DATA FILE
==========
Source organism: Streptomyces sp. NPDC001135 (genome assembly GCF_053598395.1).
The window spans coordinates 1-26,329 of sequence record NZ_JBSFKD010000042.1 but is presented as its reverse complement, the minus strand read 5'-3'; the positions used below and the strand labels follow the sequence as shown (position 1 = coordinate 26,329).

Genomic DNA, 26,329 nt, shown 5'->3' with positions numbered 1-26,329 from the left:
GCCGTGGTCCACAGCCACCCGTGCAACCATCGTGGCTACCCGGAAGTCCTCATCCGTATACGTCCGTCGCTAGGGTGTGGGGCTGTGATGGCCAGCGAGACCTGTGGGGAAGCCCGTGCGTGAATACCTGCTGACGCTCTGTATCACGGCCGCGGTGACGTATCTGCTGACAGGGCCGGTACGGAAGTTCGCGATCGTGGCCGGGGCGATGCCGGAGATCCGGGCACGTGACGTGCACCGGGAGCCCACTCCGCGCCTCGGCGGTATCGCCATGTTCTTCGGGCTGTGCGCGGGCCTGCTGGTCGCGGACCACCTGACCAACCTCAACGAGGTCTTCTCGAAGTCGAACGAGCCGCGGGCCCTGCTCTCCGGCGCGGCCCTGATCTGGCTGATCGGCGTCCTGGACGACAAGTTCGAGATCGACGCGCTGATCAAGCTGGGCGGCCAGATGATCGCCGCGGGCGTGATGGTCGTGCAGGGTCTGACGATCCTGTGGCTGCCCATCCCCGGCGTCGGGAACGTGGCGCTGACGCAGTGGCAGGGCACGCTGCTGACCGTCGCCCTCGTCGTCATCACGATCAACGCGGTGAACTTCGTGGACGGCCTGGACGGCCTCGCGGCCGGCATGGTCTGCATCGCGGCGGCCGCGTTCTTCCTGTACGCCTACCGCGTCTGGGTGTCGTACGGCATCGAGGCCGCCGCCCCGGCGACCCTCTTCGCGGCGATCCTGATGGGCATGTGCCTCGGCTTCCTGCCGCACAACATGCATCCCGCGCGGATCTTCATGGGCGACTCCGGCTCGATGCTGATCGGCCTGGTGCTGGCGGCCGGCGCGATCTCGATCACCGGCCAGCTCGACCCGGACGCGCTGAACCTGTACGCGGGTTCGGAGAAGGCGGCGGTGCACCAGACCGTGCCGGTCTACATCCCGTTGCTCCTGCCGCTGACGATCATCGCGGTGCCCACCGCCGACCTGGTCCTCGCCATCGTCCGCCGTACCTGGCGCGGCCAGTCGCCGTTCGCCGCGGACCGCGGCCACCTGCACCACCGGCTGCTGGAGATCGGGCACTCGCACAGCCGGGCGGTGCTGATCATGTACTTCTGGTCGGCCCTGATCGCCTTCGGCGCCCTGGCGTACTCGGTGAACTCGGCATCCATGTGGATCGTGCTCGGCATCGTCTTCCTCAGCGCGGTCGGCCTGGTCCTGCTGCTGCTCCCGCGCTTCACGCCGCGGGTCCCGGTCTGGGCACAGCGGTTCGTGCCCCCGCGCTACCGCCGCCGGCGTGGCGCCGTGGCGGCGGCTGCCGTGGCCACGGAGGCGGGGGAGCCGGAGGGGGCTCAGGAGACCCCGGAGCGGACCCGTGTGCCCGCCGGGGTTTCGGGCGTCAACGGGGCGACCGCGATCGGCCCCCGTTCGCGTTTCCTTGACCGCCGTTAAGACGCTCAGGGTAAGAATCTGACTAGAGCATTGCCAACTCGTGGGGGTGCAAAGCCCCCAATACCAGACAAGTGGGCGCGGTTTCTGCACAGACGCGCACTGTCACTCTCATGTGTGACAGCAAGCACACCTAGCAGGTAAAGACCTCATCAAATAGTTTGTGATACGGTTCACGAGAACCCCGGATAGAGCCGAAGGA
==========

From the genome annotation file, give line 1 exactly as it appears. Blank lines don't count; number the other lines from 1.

Source organism: Streptomyces sp. NPDC001135 (genome assembly GCF_053598395.1).